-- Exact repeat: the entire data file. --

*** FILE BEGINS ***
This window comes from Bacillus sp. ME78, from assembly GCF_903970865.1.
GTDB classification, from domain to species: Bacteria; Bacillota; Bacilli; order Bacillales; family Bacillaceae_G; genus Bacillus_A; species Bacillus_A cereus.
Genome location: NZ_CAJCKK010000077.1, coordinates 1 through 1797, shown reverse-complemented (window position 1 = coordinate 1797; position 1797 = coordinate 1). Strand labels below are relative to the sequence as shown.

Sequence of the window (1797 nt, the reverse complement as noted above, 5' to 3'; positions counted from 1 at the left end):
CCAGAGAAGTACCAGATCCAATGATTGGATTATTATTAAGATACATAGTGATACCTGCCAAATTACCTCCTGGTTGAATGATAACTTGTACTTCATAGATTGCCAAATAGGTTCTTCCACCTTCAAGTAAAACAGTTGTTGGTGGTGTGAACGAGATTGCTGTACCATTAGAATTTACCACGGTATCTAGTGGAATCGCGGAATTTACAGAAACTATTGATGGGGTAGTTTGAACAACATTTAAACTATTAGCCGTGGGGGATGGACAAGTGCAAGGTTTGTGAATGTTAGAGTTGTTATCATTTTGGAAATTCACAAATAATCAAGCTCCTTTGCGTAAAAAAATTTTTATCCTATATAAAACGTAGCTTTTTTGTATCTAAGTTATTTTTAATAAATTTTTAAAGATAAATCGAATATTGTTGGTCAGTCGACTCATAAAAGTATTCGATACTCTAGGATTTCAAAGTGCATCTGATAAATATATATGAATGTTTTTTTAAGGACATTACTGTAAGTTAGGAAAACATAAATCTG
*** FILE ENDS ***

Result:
This window comes from Bacillus sp. ME78, from assembly GCF_903970865.1.
GTDB classification, from domain to species: Bacteria; Bacillota; Bacilli; order Bacillales; family Bacillaceae_G; genus Bacillus_A; species Bacillus_A cereus.
Genome location: NZ_CAJCKK010000077.1, coordinates 1 through 1797, shown reverse-complemented (window position 1 = coordinate 1797; position 1797 = coordinate 1). Strand labels below are relative to the sequence as shown.

Sequence of the window (1797 nt, the reverse complement as noted above, 5' to 3'; positions counted from 1 at the left end):
CCAGAGAAGTACCAGATCCAATGATTGGATTATTATTAAGATACATAGTGATACCTGCCAAATTACCTCCTGGTTGAATGATAACTTGTACTTCATAGATTGCCAAATAGGTTCTTCCACCTTCAAGTAAAACAGTTGTTGGTGGTGTGAACGAGATTGCTGTACCATTAGAATTTACCACGGTATCTAGTGGAATCGCGGAATTTACAGAAACTATTGATGGGGTAGTTTGAACAACATTTAAACTATTAGCCGTGGGGGATGGACAAGTGCAAGGTTTGTGAATGTTAGAGTTGTTATCATTTTGGAAATTCACAAATAATCAAGCTCCTTTGCGTAAAAAAATTTTTATCCTATATAAAACGTAGCTTTTTTGTATCTAAGTTATTTTTAATAAATTTTTAAAGATAAATCGAATATTGTTGGTCAGTCGACTCATAAAAGTATTCGATACTCTAGGATTTCAAAGTGCATCTGATAAATATATATGAATGTTTTTTTAAGGACATTACTGTAAGTTAGGAAAACATAAATCTG